Fiji Princess is currently the only ship in the Blue Lagoon fleet. The vessel offers 34 cabins, and the 117- and 142-square-foot accommodations each feature a window.
Fiji Princess, a catamaran, was originally Le Meridien Pearl of Seychelles, owned by Rivages Croisieres, a French company. In the Blue Lagoon fleet since 2004, the ship features a small pool, spa and walk-around decks.
The Blue Lagoon story began in 1950, when New Zealander Captain Trevor Withers came to Fiji to investigate starting up a tuna fishing venture with partner Harrold Gatty.
While the tuna venture faltered (and Gatty went on to found what's now Fiji Airways), Withers used his boat, Turaga Levu -- meaning great chief -- to start his fledgling cruise business to the Yasawas Islands.
After a slow start, the company prospered. In 1966 Withers sold the company to Captain Claude Millar, a fellow New Zealander, and retired in the Yasawas.
At one point, Blue Lagoon had a fleet of about five ships, including the luxury vessel Mystique Princess; all but one have been sold.
Today, the cruise line is owned by South Sea Cruises, which operates a fleet of sightseeing day-trip vessels in Fiji, as well as ferries that transfer passengers from the "mainland" (the main island of Viti Levu) to the Mamanuca Islands.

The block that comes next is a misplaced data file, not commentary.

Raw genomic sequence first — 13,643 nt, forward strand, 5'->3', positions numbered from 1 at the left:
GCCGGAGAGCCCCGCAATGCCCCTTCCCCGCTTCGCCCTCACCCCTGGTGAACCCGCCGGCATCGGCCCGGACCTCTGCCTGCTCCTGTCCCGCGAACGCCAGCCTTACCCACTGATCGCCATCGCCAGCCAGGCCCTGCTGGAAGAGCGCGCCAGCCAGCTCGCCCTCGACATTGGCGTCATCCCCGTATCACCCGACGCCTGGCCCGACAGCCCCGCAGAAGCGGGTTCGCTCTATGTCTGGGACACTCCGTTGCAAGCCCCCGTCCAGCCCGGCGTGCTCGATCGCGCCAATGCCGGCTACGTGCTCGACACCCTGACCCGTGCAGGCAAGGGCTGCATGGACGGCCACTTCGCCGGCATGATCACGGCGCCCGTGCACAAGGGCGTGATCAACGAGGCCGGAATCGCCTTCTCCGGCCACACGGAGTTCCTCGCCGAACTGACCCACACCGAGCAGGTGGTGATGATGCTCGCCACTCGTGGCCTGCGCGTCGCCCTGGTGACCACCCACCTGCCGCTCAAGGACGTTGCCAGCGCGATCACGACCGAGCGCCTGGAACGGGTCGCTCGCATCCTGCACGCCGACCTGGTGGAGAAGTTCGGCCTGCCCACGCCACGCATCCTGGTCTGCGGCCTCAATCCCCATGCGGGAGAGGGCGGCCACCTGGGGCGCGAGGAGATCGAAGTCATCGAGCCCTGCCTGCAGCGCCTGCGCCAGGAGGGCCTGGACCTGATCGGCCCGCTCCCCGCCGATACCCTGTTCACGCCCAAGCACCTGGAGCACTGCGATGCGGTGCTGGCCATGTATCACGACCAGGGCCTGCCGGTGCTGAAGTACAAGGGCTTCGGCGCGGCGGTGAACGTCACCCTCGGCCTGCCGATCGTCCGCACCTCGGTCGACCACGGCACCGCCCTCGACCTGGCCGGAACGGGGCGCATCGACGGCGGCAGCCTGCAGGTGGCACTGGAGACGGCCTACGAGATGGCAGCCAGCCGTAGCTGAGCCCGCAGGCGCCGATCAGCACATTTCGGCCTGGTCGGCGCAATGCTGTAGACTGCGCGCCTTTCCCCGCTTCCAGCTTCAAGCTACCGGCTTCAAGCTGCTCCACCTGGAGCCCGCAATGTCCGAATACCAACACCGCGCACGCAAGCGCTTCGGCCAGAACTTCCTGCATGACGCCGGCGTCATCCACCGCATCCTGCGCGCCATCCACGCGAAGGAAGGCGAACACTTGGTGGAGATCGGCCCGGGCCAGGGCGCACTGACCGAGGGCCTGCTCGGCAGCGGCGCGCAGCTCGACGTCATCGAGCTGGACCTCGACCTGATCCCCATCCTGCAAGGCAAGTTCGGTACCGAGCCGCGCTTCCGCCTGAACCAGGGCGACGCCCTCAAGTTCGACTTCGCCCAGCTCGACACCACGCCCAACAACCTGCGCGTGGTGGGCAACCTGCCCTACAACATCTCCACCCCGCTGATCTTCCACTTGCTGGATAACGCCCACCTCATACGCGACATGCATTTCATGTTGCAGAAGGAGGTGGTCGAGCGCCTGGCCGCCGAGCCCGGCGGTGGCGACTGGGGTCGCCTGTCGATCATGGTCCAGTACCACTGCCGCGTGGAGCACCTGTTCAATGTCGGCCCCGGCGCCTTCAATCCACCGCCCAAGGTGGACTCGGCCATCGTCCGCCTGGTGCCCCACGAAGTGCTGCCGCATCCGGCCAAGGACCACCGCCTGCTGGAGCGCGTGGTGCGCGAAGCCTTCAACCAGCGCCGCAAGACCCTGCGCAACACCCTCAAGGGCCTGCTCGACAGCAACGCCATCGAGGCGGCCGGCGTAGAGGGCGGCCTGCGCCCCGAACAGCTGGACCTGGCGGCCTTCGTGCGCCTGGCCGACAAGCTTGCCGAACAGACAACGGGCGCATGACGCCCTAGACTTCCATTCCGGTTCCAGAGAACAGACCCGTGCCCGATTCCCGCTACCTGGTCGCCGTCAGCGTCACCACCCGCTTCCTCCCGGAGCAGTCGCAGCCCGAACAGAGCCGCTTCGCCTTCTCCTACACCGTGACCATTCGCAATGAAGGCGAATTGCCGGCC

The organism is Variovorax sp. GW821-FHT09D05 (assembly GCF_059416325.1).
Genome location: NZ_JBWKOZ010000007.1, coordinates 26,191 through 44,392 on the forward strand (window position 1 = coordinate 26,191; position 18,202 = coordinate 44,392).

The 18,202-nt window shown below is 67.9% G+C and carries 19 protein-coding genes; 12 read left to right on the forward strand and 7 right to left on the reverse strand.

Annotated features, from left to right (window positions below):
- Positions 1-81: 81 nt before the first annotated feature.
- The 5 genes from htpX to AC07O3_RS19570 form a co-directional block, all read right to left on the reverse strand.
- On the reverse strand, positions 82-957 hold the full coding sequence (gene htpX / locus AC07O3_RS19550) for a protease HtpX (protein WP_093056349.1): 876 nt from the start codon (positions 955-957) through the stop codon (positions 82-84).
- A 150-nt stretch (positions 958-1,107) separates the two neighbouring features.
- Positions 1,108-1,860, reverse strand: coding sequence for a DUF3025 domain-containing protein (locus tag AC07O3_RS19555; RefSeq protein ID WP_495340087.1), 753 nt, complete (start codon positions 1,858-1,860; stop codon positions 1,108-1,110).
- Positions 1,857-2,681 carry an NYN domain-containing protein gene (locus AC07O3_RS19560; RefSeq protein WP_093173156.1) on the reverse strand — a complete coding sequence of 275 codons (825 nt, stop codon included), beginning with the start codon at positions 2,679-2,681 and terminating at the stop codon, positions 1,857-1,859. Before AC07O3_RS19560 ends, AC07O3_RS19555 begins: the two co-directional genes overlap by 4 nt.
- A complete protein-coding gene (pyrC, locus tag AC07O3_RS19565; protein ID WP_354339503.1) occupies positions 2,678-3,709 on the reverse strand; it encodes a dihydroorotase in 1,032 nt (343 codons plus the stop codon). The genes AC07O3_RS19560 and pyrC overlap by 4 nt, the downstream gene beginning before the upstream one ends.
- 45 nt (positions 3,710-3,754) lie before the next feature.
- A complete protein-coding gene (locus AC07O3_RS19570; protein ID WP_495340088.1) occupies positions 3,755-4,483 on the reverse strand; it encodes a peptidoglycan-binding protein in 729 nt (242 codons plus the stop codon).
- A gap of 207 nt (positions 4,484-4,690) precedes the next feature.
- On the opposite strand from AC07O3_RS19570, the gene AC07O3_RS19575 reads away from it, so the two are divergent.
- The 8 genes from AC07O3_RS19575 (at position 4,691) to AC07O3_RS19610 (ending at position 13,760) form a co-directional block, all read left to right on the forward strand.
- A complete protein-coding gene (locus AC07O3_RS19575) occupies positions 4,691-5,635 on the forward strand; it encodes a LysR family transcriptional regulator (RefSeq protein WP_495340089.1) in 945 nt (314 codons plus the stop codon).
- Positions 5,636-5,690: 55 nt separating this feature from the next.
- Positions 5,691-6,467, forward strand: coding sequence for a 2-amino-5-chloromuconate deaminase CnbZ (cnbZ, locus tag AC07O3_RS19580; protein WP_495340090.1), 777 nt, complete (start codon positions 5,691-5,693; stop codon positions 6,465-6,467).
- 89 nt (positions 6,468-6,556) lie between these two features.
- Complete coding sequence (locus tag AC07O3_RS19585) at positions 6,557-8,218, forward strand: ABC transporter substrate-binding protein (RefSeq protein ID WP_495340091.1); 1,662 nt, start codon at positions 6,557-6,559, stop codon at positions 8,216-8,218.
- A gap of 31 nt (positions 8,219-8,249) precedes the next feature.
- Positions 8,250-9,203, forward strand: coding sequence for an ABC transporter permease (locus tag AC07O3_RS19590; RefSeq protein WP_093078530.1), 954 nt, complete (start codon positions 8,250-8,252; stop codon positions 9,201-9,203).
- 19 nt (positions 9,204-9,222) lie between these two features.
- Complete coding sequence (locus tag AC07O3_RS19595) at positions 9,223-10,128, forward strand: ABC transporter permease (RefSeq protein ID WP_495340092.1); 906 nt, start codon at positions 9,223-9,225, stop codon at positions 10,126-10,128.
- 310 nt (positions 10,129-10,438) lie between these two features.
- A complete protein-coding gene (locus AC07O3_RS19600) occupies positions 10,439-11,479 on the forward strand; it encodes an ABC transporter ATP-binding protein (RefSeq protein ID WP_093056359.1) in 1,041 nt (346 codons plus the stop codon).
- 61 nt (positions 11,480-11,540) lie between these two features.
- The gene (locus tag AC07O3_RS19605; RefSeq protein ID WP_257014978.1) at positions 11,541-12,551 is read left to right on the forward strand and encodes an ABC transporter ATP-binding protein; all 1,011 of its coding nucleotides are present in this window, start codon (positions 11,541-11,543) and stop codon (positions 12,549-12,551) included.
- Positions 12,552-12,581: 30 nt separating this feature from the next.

From its humble start in 1954 when its founder Trevor Withers struggled to get one paying passenger on his ship, the company has grown and contracted over the decades and today is a successful operation owned by one of the leading tourism operators in Fiji.
Blue Lagoon Cruises has one ship, 68-passenger, 16-year-old Fiji Princess, which has been part of the company since 2004. The onboard ambience is casual, the pace unhurried. Daily cruising time is no more than four hours per day, leaving plenty of time to enjoy water sports or simply relax on shore and do nothing at all. Each morning, the Fijian crew awaken the more energetic passengers at 6 a.m. for an eye-opening swim. Most passengers prefer to wait until they've indulged in the breakfast buffet before snorkeling in the balmy turquoise waters or reading in a hammock under a palm tree.
Meals, offered at one seating with no assigned tables, focus on fresh seafood, tropical fruits and traditional Fijian cuisine. Included are hearty breakfasts, morning and afternoon tea (usually on the beach), barbecues, and lunch and dinner buffets. A highlight of each trip is the magiti, a Fijian feast of pork, chicken, fish and vegetables wrapped in palm leaves and cooked in a pit called a lovo onshore. No wonder the crew's favorite slogan is: "The more you eat, the more you float."
Dress is casual. Pack your swimsuit, shorts, T-shirts, sunglasses, hat and flip-flops. Modest clothing is recommended when visiting the local villages (no tank tops, hats or swimsuits).
Highlights include visiting a village school and experiencing the ancient yaqona (kava) ceremony, as well as traditional songs and dances. There's a day at Blue Lagoon's own island, Nanuya Lai Lai, where beach and water activities precede a traditional lovo feast and guitar concert. Activities include swimming, snorkeling, kayaking, fishing, bush walking and more.
Blue Lagoon attracts a diverse passenger base, from honeymooners and families to active seniors. The majority of passengers hail from nearby Australia and New Zealand, followed by the U.S., U.K. and Japan.